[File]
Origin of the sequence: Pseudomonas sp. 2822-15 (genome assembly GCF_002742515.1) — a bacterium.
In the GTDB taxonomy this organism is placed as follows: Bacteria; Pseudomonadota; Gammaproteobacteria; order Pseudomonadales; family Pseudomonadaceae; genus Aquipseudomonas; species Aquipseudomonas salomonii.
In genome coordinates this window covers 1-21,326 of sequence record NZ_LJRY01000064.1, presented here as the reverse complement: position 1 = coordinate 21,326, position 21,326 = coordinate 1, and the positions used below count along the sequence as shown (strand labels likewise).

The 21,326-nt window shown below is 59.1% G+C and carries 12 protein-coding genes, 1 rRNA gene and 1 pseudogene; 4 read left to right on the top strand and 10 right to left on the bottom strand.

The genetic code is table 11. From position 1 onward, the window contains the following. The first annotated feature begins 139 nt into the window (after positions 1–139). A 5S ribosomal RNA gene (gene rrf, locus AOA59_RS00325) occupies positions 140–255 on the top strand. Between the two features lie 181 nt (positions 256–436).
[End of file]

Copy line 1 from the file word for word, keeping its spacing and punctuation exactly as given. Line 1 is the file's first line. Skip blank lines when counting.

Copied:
Origin of the sequence: Pseudomonas sp. 2822-15 (genome assembly GCF_002742515.1) — a bacterium.